Mega Réunion Practice
Words and photos: Andy Lloyd
Practice was well and truly underway on Réunion Island yesterday, although you wouldn’t have thought it! Four hours to walk the top third of the Megavalanche track and we only came across about 20 riders! Due to the massive elevation of the Island uplifts take at least an hour, so most riders do just the one practice run per day. Think of the place as a very very hot version of an Alpine resort accept the town is at sea level with the mountains the same height and there are no chairlifts!
The weather here is fairly predictable with the sky being empty of clouds up until about 11am, then as the heat builds so do the clouds, completely covering the inland high areas of the island whilst the coast stays very hot in the sun. This makes for three very distinct layers of the Megavalanche course.
The top third is out in the open with sparse vegetation on very rough ancient solidified lava flows which will destroy wheels/tyres/mechs/anything you put in the wrong place, thankfully it’s relatively cool up there with a nice breeze to give you a helping hand when your lungs are bursting. This section fades in to a dry wooded fairly technical area interspersed with flat out open grass sections.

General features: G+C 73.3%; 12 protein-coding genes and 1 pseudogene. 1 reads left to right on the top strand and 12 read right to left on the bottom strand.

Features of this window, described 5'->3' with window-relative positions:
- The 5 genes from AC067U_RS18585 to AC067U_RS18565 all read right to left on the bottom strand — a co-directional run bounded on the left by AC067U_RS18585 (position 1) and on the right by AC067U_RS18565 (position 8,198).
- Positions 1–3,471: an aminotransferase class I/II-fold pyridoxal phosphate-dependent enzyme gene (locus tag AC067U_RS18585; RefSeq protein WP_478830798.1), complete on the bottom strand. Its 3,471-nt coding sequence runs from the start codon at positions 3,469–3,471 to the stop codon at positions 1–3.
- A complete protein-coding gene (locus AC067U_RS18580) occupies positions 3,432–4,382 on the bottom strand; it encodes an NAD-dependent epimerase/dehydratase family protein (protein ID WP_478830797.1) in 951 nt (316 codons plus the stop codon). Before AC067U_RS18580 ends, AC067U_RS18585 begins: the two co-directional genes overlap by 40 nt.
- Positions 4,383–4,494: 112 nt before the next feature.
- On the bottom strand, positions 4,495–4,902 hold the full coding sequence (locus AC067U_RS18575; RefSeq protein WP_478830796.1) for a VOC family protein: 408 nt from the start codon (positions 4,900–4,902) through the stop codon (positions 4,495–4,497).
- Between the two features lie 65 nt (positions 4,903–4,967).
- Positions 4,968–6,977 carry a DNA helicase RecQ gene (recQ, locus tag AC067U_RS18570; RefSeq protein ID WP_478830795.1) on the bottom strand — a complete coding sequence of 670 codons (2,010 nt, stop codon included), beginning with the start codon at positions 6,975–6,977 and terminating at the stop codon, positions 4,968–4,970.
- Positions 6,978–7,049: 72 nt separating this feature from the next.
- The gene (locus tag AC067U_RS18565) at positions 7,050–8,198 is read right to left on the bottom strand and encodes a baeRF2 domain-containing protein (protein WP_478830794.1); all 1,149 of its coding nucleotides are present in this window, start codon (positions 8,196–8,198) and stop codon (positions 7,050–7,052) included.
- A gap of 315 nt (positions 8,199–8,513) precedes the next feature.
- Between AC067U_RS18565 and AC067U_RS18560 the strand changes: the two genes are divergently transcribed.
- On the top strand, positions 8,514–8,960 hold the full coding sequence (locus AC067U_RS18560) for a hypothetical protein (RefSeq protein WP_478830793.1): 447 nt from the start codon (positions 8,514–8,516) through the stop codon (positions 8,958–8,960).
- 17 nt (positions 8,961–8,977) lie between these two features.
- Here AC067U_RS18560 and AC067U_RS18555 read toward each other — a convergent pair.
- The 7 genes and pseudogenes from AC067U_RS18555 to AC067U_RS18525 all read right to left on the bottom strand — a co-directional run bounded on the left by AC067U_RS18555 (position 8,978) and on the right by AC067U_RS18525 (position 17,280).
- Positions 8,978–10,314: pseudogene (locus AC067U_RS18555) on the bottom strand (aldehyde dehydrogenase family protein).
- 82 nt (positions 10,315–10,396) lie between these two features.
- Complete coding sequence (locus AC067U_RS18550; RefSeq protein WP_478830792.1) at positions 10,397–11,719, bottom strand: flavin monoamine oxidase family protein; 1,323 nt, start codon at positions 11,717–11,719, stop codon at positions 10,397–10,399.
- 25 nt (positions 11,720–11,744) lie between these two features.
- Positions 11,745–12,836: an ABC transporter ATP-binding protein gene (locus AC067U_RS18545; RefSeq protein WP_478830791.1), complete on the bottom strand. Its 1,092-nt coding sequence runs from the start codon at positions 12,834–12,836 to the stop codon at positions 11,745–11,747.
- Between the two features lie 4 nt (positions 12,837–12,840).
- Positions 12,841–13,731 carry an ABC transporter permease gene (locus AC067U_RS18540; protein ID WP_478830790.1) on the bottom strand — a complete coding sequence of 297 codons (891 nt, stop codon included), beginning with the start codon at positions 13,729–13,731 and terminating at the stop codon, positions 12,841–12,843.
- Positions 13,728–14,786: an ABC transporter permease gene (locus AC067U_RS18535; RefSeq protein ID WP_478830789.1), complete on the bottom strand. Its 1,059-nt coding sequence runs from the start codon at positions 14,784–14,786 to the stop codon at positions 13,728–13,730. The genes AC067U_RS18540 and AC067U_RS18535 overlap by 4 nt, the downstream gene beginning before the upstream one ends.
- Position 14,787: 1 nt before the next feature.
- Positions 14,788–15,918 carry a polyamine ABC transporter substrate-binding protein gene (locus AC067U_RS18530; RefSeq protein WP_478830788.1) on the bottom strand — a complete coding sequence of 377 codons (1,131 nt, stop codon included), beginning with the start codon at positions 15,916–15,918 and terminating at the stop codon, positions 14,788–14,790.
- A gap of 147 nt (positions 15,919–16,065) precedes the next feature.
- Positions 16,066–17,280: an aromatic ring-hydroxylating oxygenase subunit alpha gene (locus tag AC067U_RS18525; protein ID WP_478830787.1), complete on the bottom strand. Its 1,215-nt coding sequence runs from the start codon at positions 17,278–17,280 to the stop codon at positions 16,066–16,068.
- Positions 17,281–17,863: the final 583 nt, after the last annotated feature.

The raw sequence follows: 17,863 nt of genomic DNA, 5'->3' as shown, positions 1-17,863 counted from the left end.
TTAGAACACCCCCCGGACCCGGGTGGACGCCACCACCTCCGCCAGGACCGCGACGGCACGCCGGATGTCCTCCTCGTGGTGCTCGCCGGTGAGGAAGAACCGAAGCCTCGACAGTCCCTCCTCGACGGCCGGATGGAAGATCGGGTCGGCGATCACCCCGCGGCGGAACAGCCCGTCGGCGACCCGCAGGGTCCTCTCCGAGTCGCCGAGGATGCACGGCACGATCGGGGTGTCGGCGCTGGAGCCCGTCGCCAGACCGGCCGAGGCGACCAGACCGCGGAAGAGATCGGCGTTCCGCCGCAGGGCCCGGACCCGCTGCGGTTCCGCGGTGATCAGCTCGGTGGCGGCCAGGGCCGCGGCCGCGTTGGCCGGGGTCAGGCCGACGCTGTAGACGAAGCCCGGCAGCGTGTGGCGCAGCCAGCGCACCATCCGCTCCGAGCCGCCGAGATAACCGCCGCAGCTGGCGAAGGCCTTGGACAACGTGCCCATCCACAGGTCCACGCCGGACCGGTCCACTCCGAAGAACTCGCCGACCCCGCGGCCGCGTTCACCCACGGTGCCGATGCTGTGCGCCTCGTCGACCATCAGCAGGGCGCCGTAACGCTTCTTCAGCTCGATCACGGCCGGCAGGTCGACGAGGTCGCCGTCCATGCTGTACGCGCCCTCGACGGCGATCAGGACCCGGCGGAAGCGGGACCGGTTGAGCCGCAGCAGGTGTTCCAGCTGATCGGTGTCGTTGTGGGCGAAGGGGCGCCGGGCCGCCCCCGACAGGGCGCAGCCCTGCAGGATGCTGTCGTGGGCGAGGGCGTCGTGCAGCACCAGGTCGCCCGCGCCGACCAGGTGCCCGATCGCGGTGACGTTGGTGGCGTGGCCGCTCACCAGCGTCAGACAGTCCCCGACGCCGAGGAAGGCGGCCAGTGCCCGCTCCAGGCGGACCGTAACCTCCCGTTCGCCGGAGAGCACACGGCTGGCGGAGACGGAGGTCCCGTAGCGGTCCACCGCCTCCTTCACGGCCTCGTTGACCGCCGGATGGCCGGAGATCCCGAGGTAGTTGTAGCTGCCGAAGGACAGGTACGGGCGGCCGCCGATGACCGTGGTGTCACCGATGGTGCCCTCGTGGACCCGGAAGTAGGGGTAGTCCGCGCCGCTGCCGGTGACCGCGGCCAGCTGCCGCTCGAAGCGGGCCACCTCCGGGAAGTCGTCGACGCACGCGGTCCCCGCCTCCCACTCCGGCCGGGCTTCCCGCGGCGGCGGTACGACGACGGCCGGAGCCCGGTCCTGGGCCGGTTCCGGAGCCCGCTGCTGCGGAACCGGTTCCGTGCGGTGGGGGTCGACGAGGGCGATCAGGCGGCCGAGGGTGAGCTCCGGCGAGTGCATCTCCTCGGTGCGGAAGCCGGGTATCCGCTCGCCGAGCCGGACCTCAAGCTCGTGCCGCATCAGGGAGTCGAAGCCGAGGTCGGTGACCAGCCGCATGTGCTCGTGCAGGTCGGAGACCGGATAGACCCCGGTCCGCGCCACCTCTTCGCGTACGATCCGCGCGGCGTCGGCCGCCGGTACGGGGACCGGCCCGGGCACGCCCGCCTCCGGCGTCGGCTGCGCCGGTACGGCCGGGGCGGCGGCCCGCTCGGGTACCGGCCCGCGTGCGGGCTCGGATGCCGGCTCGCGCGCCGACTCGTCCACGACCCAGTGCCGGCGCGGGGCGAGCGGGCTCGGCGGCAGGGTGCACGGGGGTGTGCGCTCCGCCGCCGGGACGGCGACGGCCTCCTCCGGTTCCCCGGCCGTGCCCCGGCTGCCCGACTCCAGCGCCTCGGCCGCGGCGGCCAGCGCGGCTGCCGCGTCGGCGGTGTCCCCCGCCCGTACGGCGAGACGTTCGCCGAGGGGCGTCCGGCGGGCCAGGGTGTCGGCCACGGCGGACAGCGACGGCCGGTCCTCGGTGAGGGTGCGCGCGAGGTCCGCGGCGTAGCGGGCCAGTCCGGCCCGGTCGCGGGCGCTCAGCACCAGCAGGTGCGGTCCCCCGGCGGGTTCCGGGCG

Next comes the one of the fun bits, as you dive into the rapidly accumulating clouds the temperature drops and the vegetation turns into the mutant child of a tropical rain forest and the best British Columbia has to offer in the way of wooded epic-ness. The track is multi-lined, covered in roots and rocks and predominately made up of very deep powdery loam.
Once through this section (which will be nightmarish if it dares to rain come race day) comes a 1km road climb on a fairly tame gradient, followed by what is some of the best flat out riding I have ever come across. You are now into open farmland and in and out of the sugar cane crop, fire roads with six inches of dust in every corner and multiple lines in and out make for some fun battles with those in front and behind you. The final section to the finish can only be described as brutal, the same flat out fire roads but this time add in massive rocks and holes the full width of the track, this coupled with a doubling of the temperature of the woods before.
Before the Mega proper on Sunday morning, qualifying has to be taken care of today. Basically it’s an enduro race format with four stages down to the beach. The only difference being the riders head off in motos of three every minute and on this occasion the transitions are virtually non-existent. So basically this means a full on three man downhill battle to the beach over four stages. Should make for some interesting racing.